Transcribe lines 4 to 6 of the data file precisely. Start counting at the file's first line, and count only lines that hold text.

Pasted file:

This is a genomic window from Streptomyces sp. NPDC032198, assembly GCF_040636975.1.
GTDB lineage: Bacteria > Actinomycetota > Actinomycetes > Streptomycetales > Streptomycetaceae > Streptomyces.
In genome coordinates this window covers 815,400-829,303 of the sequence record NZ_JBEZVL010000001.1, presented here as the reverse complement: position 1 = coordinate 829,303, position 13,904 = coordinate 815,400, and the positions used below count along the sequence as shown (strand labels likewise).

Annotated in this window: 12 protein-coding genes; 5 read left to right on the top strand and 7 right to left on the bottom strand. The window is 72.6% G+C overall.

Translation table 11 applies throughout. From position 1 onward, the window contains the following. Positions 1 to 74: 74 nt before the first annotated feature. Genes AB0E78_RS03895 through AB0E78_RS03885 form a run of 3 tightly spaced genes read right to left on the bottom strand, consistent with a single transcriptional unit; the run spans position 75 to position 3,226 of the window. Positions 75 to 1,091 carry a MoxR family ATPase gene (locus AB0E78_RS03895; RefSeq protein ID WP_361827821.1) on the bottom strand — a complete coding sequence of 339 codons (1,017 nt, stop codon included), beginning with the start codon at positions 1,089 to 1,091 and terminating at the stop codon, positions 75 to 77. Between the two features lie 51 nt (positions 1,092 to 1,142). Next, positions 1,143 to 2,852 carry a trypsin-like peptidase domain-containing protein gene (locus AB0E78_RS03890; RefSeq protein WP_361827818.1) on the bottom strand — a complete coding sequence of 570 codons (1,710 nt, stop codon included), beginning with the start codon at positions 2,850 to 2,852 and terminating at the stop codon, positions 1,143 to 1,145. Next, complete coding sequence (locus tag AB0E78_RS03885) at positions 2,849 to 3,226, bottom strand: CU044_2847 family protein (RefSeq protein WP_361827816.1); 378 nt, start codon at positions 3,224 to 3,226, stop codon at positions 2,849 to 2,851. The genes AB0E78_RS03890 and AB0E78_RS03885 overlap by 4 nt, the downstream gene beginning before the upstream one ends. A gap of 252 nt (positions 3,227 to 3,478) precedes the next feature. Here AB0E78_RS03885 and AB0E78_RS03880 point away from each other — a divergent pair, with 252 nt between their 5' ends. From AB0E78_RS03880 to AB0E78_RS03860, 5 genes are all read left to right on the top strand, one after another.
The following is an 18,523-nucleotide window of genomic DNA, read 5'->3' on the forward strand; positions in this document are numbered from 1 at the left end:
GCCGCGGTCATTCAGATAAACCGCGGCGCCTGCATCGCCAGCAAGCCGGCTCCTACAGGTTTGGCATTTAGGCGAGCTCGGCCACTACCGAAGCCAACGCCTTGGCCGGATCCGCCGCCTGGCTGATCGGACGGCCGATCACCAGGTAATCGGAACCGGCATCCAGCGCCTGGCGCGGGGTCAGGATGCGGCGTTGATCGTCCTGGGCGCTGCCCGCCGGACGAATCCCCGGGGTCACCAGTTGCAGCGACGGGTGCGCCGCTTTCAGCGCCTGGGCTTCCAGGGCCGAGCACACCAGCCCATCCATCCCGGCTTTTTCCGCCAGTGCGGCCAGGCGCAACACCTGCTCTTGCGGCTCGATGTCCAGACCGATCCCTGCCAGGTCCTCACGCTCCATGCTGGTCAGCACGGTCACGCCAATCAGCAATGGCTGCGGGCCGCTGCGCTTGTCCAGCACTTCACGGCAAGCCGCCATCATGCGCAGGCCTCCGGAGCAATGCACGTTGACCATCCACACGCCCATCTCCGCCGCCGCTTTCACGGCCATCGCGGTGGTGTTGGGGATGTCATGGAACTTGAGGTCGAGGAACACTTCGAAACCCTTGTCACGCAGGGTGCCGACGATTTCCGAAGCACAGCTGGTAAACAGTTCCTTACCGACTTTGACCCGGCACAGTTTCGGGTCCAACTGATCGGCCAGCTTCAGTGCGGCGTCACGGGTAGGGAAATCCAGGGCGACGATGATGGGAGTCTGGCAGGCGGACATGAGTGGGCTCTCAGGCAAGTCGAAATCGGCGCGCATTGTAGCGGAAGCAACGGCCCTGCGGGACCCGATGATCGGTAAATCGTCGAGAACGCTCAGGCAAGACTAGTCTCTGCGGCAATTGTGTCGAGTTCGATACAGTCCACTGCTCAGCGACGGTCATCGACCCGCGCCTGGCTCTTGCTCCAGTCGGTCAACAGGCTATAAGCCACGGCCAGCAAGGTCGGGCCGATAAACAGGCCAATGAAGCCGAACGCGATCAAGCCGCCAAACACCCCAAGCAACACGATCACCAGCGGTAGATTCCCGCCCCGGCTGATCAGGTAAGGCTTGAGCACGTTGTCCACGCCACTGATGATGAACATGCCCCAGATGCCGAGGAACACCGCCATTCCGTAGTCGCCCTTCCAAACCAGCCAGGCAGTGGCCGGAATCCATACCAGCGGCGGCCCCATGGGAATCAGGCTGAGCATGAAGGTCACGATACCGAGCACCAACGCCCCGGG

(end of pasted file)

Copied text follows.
Annotated in this window: 12 protein-coding genes; 5 read left to right on the top strand and 7 right to left on the bottom strand. The window is 72.6% G+C overall.

Translation table 11 applies throughout. From position 1 onward, the window contains the following. Positions 1 to 74: 74 nt before the first annotated feature. Genes AB0E78_RS03895 through AB0E78_RS03885 form a run of 3 tightly spaced genes read right to left on the bottom strand, consistent with a single transcriptional unit; the run spans position 75 to position 3,226 of the window. Positions 75 to 1,091 carry a MoxR family ATPase gene (locus AB0E78_RS03895; RefSeq protein ID WP_361827821.1) on the bottom strand — a complete coding sequence of 339 codons (1,017 nt, stop codon included), beginning with the start codon at positions 1,089 to 1,091 and terminating at the stop codon, positions 75 to 77. Between the two features lie 51 nt (positions 1,092 to 1,142). Next, positions 1,143 to 2,852 carry a trypsin-like peptidase domain-containing protein gene (locus AB0E78_RS03890; RefSeq protein WP_361827818.1) on the bottom strand — a complete coding sequence of 570 codons (1,710 nt, stop codon included), beginning with the start codon at positions 2,850 to 2,852 and terminating at the stop codon, positions 1,143 to 1,145. Next, complete coding sequence (locus tag AB0E78_RS03885) at positions 2,849 to 3,226, bottom strand: CU044_2847 family protein (RefSeq protein WP_361827816.1); 378 nt, start codon at positions 3,224 to 3,226, stop codon at positions 2,849 to 2,851. The genes AB0E78_RS03890 and AB0E78_RS03885 overlap by 4 nt, the downstream gene beginning before the upstream one ends. A gap of 252 nt (positions 3,227 to 3,478) precedes the next feature. Here AB0E78_RS03885 and AB0E78_RS03880 point away from each other — a divergent pair, with 252 nt between their 5' ends. From AB0E78_RS03880 to AB0E78_RS03860, 5 genes are all read left to right on the top strand, one after another.
The following is an 18,523-nucleotide window of genomic DNA, read 5'->3' on the forward strand; positions in this document are numbered from 1 at the left end: